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Berlin leadership touts dramatic electric rate drop

(March 12, 2015) The high cost of electricity was once an economic albatross around the neck of Berlin, but the message coming out of a Berlin Mayor and Council meeting on Monday was that those days are long gone.
“I consistently check electric rates and how Berlin compares to the other towns,” District 1 Councilmember Troy Purnell said. “Today, when I looked at it again, Berlin has got the cheapest per-kilowatt hour rate.
“I hate hearing from so many people, ‘Oh, Berlin utility rates are too high,’ Purnell continued. “It’s just not true.”
Mayor Gee Williams said that as recently as 2008, Berlin’s rates were the highest in the region, and possibly on the entire East Coast.
“That’s when we began the aggressive tackling of the issue,” he said.
In 2008, the town hired Raleigh, N.C. electrical engineering consulting firm Booth and Associates Inc. in an attempt to lower rates.
Three years later, the mayor and council approved several power purchase agreements to reduce and stabilize rates. In 2012, Berlin went a step further, asking the Maryland Public Service Commission to lower rates more than 11 percent for nonresidents, a move designed to attract new business.
“I don’t think we’re done yet trying to reduce the power [rates],” Williams said.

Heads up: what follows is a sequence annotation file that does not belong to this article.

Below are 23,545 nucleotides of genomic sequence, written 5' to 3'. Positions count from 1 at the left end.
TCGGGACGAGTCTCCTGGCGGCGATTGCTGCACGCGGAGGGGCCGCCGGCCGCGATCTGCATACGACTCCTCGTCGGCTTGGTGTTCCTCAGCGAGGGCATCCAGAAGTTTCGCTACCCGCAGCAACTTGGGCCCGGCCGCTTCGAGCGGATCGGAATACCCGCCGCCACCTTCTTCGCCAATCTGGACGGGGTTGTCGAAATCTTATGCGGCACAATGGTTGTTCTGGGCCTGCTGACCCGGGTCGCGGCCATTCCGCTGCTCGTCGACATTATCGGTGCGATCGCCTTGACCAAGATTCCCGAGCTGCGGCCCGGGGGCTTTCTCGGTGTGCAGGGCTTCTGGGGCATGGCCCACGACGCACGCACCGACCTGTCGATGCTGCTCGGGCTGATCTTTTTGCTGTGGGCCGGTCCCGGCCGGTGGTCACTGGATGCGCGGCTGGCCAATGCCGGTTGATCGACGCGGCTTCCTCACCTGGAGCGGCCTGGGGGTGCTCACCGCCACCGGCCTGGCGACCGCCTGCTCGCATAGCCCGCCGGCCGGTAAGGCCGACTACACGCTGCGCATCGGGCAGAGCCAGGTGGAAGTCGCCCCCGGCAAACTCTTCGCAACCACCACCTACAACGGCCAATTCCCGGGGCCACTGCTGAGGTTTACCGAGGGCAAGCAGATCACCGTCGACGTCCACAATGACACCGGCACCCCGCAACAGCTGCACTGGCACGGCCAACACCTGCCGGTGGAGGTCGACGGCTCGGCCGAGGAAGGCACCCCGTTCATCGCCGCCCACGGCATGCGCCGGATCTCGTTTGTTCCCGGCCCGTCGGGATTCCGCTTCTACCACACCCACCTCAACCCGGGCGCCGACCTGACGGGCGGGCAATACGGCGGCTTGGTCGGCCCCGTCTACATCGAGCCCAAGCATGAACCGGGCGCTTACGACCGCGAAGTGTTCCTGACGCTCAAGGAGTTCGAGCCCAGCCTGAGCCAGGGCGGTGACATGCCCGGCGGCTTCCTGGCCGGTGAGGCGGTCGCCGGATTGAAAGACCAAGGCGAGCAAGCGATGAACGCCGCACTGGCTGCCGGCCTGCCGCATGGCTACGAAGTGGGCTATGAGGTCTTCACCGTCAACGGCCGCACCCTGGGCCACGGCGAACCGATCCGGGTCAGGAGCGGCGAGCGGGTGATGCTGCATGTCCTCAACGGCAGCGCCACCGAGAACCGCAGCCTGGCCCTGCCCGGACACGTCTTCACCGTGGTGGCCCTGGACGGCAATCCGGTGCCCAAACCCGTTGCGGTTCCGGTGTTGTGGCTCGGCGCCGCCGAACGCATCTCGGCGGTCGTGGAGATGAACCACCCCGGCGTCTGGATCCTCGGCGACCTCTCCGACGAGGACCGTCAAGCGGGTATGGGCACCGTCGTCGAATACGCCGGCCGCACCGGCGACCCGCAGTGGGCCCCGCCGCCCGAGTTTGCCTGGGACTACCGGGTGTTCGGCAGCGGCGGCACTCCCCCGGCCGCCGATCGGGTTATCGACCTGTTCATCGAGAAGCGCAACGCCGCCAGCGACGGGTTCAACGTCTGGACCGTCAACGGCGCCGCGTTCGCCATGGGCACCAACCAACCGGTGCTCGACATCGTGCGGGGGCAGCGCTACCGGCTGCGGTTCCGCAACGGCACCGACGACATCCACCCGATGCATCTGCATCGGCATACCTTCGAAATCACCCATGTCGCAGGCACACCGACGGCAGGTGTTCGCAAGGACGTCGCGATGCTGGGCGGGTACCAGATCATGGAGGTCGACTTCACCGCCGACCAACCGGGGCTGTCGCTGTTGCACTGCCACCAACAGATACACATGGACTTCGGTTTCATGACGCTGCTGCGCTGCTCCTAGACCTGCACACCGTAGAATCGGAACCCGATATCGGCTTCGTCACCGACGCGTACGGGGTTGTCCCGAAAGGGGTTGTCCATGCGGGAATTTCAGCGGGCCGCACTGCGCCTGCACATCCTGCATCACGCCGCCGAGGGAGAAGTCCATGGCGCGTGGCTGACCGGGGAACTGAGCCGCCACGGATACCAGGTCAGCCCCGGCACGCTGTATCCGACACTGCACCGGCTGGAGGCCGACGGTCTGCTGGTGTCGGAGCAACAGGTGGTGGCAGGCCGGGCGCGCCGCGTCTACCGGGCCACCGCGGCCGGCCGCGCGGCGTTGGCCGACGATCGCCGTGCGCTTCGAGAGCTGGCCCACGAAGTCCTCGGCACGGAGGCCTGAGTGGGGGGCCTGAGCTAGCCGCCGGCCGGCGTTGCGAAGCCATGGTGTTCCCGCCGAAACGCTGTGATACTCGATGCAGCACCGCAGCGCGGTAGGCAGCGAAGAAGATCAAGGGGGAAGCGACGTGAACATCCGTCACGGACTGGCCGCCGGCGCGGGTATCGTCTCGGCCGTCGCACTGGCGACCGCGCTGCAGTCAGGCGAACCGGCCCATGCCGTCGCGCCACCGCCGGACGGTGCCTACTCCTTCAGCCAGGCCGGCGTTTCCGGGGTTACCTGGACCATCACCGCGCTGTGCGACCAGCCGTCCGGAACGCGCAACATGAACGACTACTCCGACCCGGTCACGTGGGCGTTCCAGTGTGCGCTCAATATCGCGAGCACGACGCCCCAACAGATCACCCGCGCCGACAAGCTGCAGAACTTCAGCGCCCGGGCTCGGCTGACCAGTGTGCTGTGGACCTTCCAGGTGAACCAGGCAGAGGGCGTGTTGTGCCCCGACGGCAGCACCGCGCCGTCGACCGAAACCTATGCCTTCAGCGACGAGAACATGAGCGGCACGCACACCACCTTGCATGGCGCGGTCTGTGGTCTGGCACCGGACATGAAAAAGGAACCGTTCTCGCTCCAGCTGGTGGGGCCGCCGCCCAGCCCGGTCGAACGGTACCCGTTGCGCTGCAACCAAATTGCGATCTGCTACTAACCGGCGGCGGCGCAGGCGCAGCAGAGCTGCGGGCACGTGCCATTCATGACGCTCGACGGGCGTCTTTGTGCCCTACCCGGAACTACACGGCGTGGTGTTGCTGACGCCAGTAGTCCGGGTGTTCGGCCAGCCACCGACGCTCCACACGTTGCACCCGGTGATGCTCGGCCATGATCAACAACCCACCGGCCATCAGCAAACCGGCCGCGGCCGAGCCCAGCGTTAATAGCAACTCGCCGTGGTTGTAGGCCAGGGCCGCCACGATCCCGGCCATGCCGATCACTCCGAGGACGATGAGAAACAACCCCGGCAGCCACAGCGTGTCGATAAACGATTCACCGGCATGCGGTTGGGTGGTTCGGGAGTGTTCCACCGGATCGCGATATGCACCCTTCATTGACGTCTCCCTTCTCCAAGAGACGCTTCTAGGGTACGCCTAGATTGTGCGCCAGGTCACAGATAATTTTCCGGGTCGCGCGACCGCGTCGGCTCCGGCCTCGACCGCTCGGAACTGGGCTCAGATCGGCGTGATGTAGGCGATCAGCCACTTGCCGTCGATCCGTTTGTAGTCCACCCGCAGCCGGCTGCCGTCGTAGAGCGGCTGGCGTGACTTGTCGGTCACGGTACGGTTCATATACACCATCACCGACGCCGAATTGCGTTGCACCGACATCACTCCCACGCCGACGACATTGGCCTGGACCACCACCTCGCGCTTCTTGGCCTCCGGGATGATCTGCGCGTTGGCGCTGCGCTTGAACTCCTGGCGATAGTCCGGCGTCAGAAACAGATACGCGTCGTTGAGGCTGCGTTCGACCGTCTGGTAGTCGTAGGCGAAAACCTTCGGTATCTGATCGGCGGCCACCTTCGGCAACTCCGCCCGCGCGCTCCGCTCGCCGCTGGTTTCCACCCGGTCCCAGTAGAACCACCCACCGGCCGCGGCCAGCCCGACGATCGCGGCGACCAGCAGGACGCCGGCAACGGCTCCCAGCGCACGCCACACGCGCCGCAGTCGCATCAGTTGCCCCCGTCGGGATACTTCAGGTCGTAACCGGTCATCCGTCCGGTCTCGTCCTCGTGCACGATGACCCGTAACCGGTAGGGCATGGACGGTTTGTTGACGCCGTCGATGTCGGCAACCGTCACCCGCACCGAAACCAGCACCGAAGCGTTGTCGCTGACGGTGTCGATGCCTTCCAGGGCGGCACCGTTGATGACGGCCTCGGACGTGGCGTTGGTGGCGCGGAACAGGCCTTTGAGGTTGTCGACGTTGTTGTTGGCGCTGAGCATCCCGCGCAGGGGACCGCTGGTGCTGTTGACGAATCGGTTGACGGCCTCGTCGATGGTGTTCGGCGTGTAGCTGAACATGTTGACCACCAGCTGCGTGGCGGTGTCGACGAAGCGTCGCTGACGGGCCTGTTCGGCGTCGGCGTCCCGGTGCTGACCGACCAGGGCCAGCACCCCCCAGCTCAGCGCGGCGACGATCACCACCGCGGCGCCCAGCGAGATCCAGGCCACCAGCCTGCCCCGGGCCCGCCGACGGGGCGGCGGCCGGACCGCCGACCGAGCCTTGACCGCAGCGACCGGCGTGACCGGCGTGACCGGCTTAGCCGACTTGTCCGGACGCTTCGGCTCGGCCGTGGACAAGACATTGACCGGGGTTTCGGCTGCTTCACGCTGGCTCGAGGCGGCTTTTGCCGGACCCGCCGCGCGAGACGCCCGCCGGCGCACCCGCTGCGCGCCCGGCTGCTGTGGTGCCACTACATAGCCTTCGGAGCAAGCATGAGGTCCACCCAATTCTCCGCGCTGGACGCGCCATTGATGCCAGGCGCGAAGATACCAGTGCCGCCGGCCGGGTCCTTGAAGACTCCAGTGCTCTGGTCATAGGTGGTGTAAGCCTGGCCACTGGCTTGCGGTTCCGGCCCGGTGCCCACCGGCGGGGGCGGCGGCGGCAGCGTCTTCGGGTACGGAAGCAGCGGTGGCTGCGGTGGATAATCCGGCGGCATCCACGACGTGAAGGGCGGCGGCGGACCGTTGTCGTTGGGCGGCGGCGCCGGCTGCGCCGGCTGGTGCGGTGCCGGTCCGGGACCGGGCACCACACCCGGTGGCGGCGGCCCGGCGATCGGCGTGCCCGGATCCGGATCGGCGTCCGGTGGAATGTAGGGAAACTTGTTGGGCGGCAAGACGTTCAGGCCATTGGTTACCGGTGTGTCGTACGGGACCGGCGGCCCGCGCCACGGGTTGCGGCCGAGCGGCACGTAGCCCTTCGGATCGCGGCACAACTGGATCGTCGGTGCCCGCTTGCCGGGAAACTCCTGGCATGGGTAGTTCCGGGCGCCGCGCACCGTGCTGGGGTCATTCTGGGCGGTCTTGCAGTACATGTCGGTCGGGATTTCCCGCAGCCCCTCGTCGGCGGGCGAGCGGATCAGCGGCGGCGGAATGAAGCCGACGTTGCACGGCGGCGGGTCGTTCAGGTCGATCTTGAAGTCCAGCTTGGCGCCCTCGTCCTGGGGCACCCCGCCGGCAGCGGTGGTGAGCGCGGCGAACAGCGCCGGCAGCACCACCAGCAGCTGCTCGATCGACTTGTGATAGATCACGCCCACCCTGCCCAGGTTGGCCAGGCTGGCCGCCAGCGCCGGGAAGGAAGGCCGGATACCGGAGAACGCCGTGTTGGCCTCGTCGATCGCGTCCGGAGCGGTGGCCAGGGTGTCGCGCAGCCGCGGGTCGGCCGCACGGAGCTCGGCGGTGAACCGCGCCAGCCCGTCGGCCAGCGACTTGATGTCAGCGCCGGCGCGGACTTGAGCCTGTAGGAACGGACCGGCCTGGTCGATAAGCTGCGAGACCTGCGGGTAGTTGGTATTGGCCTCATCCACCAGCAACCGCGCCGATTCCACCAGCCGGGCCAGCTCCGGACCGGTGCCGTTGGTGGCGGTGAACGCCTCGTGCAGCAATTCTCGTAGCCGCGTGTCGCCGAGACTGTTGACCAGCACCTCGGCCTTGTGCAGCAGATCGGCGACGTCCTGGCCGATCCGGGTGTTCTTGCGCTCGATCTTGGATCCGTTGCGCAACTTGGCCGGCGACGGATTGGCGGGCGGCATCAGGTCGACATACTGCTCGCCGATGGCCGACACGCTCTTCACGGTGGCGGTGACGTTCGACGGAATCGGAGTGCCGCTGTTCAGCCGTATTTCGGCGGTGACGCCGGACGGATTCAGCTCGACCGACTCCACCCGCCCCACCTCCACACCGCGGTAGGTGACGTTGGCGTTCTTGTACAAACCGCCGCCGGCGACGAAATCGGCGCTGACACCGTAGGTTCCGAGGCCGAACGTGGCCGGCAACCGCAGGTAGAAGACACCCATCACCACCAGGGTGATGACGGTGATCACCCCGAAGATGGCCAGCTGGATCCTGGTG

Purnell noted that the town offers free energy audits.
“I think a lot of people have forgotten that,” he said. “Every time somebody says, ‘Oh my heat, my electric bill is this high.’ I say, ‘well have you had an energy audit done?’”
Williams said the energy audit opens the door to new tax credits and advised homeowners to perform upgrades in phases.
“Some people may be intimidated by thinking they have to spend thousands of dollars all at once,” he said. “Maybe just replacing a window … take one thing at a time.”
Electric Utilities Director Tim Lawrence said he performs at least one audit per month and that he expects that number to rise following the issuance of February electric bills.
“The positive reduction in our rates is not just a happenstance and it’s not magic,” District 2 Councilmember Dean Burrell said.
“It has come about because, I think, the leadership of our mayor, the support of our council and the skill and hard work of our staff. Folks need to know that this reduction was not magic, but it was purposeful by our efforts,” he said.